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Member Research and Reports

Member Research and Reports

Johns Hopkins: New Study Shows Increase in Substance Use Disorder Treatment Admissions After Medicaid Expansion

A new study led by researchers at the Johns Hopkins Bloomberg School of Public Health found 36 percent more people entered treatment for substance use disorder in states that expanded Medicaid insurance coverage after four years as compared to states that did not.

The paper, published in the March issue of Health Affairs, suggests that Medicaid expansion under the Affordable Care Act (ACA) is improving access to substance use treatment and also increasing the availability of federal dollars to support drug treatment programs.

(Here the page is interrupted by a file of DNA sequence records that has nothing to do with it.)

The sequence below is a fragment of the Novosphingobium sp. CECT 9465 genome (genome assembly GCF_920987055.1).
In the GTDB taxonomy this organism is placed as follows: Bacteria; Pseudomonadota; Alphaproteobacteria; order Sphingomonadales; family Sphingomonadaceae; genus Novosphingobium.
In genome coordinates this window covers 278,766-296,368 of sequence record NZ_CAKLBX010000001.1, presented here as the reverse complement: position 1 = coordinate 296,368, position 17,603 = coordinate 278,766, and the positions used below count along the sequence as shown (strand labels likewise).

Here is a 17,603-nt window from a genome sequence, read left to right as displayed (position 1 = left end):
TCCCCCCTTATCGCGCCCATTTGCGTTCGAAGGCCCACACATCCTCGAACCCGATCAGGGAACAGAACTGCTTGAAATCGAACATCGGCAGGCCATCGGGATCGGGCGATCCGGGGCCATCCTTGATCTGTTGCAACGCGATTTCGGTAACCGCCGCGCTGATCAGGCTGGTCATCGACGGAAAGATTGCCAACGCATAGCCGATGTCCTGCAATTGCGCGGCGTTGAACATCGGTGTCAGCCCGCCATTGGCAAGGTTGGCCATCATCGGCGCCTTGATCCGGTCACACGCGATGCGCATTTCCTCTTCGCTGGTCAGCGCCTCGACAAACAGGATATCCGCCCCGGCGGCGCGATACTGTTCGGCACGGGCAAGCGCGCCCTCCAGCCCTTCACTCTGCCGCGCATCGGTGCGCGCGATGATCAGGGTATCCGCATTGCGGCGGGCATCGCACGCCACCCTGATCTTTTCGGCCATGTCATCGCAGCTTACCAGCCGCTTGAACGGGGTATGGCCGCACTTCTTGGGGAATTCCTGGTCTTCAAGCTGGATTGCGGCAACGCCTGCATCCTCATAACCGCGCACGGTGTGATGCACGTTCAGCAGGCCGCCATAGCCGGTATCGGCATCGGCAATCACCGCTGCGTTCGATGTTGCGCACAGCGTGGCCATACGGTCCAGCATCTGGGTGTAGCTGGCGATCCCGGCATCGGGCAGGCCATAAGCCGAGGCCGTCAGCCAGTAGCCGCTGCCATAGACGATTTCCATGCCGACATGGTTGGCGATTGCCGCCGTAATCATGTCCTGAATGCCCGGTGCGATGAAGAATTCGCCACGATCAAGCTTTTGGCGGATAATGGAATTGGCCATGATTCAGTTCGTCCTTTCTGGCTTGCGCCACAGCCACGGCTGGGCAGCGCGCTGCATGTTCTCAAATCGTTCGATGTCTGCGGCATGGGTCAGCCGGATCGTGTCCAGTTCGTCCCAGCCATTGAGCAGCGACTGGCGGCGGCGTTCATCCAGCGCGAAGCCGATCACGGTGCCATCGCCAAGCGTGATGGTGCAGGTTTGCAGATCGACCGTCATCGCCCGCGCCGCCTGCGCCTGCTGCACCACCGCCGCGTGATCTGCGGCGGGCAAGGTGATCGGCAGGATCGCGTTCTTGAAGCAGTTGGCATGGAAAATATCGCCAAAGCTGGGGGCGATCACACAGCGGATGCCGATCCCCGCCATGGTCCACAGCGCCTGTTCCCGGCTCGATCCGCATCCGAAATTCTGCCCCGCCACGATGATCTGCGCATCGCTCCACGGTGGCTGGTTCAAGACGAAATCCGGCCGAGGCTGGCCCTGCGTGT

A research team, led by Dr. Brendan Saloner, associate professor in the Bloomberg School’s Department of Public Health, analyzed the Treatment Episode Data Set, a federally mandated database for specialty treatment providers that accept public funding. Using treatment admissions and insurance coverage data, the researchers analyzed states before and after Medicaid expansion between 2010 and 2017.

They found the largest changes in admission for intensive outpatient programs and those seeking medications for opioid use disorder. Medicaid also paid for 89 percent more admissions for substance-use treatment in states that expanded coverage as compared to those that did not expand.

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